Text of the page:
Games for It is/ They are

It’s a ball/ They are balls

Throwing a ball around can be a great activity for revision at the start of any class, e.g. with students asking and answering basic questions or counting as they do so. I often finish this stage with “What’s this?” “It’s a ball” before moving onto presenting or revising vocabulary with the same phrases, and it is an easy and amusing step from this to trying to throw and catch two balls with “What are they?/ What are these?” “They are balls”.

Run and touch games for It is/ They are

Another thing I like to start lessons with is students running around and touching that classroom objects that I say like “table” and “ruler”, shouting out a sentence to identify it like “It’s a table” when they do so. This can be extended to include “They are” in several ways. One is for them to touch only one object if they hear “It is” and more than one object (perhaps at the same time if it is possible) if they hear “They are”. A more manic version is for them to touch every example of that thing in the classroom before they say the relevant sentence.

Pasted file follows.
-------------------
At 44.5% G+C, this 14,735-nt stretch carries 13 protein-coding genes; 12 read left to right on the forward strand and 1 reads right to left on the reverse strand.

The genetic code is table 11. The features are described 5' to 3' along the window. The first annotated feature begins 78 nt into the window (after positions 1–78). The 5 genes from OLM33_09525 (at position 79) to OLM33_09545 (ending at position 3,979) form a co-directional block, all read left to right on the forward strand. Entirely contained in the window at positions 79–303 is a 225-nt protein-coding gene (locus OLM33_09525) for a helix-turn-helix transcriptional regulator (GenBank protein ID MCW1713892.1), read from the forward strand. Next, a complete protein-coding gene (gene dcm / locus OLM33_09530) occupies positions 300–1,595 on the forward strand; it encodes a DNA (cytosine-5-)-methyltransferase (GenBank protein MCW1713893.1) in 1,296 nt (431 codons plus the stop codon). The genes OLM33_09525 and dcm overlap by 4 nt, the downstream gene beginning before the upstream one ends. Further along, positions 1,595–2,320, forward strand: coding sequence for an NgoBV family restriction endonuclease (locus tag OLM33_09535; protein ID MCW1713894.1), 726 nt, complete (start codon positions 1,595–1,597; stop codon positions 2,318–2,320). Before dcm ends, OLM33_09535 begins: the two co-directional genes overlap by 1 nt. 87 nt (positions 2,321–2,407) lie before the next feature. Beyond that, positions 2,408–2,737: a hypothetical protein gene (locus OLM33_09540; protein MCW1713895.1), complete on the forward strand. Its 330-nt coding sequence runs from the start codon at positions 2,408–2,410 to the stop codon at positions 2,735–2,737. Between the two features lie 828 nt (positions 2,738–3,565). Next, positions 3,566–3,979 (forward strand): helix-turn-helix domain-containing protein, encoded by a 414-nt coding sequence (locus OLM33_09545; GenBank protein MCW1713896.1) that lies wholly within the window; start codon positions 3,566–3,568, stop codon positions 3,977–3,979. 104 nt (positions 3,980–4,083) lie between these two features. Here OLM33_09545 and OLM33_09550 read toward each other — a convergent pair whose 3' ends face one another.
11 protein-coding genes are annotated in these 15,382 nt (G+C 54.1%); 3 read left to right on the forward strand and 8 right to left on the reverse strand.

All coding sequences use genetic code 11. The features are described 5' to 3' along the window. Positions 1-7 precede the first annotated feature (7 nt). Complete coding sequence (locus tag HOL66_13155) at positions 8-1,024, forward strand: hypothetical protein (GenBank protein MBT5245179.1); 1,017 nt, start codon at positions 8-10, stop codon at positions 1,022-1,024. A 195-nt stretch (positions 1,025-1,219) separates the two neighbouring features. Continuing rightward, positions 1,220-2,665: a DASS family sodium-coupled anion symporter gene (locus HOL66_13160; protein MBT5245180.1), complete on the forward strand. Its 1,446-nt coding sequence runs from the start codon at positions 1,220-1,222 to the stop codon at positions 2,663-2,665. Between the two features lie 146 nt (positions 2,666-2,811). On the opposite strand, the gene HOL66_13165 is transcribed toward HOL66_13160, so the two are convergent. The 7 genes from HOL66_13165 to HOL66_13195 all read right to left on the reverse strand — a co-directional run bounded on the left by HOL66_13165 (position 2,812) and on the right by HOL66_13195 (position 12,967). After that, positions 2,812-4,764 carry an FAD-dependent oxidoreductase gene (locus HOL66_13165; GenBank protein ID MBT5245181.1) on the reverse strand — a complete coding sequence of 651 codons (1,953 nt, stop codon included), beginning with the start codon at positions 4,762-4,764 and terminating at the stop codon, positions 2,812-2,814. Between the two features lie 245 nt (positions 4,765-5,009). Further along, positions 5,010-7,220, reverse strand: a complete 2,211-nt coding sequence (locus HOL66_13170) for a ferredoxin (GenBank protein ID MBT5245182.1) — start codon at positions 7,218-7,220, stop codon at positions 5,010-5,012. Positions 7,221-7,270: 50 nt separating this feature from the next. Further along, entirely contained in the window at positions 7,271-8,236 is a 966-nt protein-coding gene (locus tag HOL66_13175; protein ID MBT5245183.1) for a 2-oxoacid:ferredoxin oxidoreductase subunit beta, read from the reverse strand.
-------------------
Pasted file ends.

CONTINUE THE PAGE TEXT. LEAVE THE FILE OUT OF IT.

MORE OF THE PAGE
These games can also be played with students deciding for themselves whether they need “It is” or “They are”, touching and shouting out the former if they think there is only one example in the classroom (e.g. “It is a door”) and doing the same with the latter if they can find more than one (e.g. “They are windows”).